2). A piano makes a coherent tuneful sound right from the very beginning. Depress a key and you have a lovely note! Other instruments may take many months of study before a pleasant sound is produced (this is especially true of brass and string instruments as many a parent will attest!)
3). Mastering the piano requires a unique co-ordination which together with regular practice cultivates cognitive skills. You really do have to multi-task which builds useful mental skills!
4). Playing the piano often leads to performance opportunities whether for family and friends or at teacher recitals or even proper concerts. Learning to focus on sharing music rather than on our own fears and insecurities develops confidence and presentation skills necessary in life.
5). People play piano to relax. Surprisingly many physicians, politicians, lawyers and actors play piano to decompress after a difficult day.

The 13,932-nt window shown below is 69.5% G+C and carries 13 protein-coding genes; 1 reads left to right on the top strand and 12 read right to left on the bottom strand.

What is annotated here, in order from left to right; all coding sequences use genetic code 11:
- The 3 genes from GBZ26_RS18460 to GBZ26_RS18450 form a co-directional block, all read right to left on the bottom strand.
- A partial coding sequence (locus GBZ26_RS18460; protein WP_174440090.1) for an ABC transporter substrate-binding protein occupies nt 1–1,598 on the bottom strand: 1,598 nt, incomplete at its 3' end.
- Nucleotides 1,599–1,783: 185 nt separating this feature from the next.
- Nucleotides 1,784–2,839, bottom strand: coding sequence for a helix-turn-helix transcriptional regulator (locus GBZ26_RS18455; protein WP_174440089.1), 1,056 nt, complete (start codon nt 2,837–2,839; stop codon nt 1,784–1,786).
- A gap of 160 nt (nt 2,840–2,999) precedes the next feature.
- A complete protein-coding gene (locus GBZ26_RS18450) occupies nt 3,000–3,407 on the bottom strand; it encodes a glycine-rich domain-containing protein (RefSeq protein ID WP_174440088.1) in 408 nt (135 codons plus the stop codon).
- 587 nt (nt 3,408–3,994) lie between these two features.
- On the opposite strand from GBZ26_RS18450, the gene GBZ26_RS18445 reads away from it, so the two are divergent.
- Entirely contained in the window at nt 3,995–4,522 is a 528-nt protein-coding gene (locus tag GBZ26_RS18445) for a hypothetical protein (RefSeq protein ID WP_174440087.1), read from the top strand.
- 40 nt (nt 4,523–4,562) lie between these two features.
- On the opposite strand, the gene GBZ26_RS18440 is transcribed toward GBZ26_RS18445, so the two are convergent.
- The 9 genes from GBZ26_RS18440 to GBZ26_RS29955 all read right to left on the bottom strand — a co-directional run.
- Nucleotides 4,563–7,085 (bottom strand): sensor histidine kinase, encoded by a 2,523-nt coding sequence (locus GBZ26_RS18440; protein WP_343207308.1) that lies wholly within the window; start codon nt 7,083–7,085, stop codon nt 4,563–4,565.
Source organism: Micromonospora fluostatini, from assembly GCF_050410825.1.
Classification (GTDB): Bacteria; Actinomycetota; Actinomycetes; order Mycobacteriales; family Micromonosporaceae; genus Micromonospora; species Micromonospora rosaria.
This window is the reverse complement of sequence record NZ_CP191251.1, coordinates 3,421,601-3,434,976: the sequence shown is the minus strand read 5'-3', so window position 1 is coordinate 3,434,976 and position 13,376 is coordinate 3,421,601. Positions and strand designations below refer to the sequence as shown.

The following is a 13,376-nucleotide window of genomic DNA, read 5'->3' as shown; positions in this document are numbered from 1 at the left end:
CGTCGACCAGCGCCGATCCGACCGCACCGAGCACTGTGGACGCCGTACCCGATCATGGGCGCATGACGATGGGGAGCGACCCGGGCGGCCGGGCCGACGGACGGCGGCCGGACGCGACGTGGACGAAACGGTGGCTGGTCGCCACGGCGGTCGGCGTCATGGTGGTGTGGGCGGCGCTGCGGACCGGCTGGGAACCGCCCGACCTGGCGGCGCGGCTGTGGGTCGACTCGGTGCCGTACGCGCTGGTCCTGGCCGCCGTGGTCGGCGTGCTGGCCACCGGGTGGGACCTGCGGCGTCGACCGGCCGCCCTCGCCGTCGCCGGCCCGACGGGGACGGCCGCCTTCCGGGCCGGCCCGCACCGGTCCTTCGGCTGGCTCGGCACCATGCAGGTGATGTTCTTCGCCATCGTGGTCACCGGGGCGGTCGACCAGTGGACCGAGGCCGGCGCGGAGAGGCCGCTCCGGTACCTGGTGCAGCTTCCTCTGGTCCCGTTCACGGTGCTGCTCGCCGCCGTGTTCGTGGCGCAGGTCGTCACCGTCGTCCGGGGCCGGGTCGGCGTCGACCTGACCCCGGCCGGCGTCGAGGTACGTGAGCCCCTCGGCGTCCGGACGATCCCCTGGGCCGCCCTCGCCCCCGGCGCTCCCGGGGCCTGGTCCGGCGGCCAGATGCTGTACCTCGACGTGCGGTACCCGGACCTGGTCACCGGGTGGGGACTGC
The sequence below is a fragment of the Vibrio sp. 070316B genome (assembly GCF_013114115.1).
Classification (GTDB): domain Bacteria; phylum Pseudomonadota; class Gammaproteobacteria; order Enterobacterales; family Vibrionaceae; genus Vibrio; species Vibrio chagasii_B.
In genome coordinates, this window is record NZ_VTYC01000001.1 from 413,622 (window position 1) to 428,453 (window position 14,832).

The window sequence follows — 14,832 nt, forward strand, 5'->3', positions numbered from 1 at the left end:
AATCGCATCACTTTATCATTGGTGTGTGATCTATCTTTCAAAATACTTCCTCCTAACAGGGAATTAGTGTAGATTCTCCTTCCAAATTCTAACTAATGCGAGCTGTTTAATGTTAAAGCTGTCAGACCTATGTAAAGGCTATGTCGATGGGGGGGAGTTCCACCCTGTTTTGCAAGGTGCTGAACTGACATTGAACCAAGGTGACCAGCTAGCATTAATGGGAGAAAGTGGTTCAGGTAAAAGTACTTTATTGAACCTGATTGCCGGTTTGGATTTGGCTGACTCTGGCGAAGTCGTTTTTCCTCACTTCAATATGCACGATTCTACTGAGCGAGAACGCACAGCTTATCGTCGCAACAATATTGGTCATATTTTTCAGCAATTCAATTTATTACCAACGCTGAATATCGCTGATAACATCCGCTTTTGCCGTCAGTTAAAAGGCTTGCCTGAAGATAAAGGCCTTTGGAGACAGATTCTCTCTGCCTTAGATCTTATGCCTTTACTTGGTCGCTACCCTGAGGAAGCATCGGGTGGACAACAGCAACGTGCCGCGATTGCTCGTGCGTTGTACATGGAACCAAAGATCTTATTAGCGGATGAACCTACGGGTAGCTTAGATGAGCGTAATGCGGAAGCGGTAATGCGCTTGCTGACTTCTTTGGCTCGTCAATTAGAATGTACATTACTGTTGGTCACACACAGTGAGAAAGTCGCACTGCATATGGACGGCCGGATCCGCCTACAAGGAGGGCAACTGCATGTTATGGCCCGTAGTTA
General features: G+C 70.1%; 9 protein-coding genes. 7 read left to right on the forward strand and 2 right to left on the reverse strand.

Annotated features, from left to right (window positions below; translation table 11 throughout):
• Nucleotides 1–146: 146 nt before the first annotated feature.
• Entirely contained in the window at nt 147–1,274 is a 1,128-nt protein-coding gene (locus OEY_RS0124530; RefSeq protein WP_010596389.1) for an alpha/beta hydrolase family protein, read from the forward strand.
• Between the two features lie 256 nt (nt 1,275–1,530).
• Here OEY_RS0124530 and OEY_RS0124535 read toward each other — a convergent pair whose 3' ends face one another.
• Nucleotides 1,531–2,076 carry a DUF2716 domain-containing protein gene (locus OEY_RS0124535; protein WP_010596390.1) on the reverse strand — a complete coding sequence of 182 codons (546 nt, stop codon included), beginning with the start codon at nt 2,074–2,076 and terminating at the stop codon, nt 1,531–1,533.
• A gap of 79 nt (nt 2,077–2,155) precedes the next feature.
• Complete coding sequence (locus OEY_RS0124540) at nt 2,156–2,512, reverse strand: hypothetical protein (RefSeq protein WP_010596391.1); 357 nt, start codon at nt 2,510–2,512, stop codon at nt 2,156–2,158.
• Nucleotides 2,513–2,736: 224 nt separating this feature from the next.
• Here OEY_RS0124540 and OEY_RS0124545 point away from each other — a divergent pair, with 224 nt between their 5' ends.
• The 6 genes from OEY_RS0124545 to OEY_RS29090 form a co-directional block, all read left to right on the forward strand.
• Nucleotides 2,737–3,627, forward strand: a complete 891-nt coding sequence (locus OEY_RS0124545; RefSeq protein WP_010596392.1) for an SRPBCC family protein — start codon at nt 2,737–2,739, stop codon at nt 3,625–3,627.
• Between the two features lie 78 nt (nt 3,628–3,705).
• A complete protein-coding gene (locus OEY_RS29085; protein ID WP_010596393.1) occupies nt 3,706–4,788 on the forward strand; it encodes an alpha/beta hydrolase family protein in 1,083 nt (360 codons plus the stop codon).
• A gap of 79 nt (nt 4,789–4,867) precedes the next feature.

6). For younger children – studying the piano aids in understanding math. Time signatures specify how many beats there are in bar. Notes each have a value (some are fractions). Learning to navigate a piece of music (often with the aid of a good teacher) is empowering and educational.
7). Seniors who suffer from Alzheimers or Dementia often find it hard to communicate. Music can be a wonderful gateway. That is why pianists in a senior’s residence are so popular. The residents are engaged and joyful when the piano begins to play.
To elaborate on that a bit:
Playing piano can be many things to different people. It can fulfill a creative urge. It can enhance social life and entertain or comfort others. It can be a serious profession for teachers and those playing in piano bars, places of worship and in acclaimed concert halls. It can be a hobby, an obsession, a pastime, or a way of growing cognitively, physically and emotionally.